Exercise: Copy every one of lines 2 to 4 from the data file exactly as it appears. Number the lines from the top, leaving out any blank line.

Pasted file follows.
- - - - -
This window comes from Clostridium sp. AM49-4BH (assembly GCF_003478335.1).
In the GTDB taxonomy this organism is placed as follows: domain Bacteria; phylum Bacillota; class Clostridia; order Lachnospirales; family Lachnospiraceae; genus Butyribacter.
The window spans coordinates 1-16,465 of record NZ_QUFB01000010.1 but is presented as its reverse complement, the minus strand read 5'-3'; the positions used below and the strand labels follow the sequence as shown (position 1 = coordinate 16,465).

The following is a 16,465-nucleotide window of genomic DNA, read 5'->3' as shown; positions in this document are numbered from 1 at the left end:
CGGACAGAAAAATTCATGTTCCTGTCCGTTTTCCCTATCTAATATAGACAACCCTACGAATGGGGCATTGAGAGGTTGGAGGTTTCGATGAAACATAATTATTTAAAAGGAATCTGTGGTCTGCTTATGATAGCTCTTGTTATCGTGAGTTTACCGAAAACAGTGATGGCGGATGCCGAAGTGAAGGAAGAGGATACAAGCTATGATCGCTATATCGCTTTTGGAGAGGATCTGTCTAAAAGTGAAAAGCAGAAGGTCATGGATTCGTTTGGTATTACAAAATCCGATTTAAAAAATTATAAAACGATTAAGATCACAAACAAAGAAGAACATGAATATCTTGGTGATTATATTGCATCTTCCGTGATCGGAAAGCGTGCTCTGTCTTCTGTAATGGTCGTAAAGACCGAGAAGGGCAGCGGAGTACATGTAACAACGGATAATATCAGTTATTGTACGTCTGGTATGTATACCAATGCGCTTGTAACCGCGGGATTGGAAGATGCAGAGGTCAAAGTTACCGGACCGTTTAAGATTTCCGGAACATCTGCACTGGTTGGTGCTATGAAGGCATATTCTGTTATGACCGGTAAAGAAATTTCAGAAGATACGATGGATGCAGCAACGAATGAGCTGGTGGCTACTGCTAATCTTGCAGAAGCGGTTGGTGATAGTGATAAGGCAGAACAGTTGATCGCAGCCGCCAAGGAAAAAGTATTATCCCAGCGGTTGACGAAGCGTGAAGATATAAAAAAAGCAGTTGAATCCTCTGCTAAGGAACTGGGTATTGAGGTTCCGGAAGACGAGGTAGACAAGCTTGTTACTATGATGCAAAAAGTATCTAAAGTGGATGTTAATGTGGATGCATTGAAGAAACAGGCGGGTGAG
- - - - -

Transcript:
In the GTDB taxonomy this organism is placed as follows: domain Bacteria; phylum Bacillota; class Clostridia; order Lachnospirales; family Lachnospiraceae; genus Butyribacter.
The window spans coordinates 1-16,465 of record NZ_QUFB01000010.1 but is presented as its reverse complement, the minus strand read 5'-3'; the positions used below and the strand labels follow the sequence as shown (position 1 = coordinate 16,465).

The following is a 16,465-nucleotide window of genomic DNA, read 5'->3' as shown; positions in this document are numbered from 1 at the left end: